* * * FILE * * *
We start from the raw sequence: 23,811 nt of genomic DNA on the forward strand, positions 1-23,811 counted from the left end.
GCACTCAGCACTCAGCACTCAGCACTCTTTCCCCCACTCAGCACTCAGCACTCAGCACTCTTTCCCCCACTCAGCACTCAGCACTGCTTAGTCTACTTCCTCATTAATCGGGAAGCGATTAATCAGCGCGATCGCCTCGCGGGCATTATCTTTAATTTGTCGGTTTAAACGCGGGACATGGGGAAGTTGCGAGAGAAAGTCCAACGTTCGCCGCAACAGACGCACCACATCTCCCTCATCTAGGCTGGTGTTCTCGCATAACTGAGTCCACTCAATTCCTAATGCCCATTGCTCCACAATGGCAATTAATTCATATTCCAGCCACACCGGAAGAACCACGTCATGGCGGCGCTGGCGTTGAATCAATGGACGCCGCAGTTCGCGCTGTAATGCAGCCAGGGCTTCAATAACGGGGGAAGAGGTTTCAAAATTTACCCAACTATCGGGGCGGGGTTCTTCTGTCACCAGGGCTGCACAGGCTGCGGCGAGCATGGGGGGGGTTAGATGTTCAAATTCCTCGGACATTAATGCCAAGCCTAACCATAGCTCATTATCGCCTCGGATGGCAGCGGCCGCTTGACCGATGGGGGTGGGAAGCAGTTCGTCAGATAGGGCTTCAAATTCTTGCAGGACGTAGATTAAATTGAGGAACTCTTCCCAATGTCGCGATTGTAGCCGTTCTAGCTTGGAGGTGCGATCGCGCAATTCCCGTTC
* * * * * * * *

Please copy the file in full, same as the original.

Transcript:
We start from the raw sequence: 23,811 nt of genomic DNA on the forward strand, positions 1-23,811 counted from the left end.
GCACTCAGCACTCAGCACTCAGCACTCTTTCCCCCACTCAGCACTCAGCACTCAGCACTCTTTCCCCCACTCAGCACTCAGCACTGCTTAGTCTACTTCCTCATTAATCGGGAAGCGATTAATCAGCGCGATCGCCTCGCGGGCATTATCTTTAATTTGTCGGTTTAAACGCGGGACATGGGGAAGTTGCGAGAGAAAGTCCAACGTTCGCCGCAACAGACGCACCACATCTCCCTCATCTAGGCTGGTGTTCTCGCATAACTGAGTCCACTCAATTCCTAATGCCCATTGCTCCACAATGGCAATTAATTCATATTCCAGCCACACCGGAAGAACCACGTCATGGCGGCGCTGGCGTTGAATCAATGGACGCCGCAGTTCGCGCTGTAATGCAGCCAGGGCTTCAATAACGGGGGAAGAGGTTTCAAAATTTACCCAACTATCGGGGCGGGGTTCTTCTGTCACCAGGGCTGCACAGGCTGCGGCGAGCATGGGGGGGGTTAGATGTTCAAATTCCTCGGACATTAATGCCAAGCCTAACCATAGCTCATTATCGCCTCGGATGGCAGCGGCCGCTTGACCGATGGGGGTGGGAAGCAGTTCGTCAGATAGGGCTTCAAATTCTTGCAGGACGTAGATTAAATTGAGGAACTCTTCCCAATGTCGCGATTGTAGCCGTTCTAGCTTGGAGGTGCGATCGCGCAATTCCCGTTC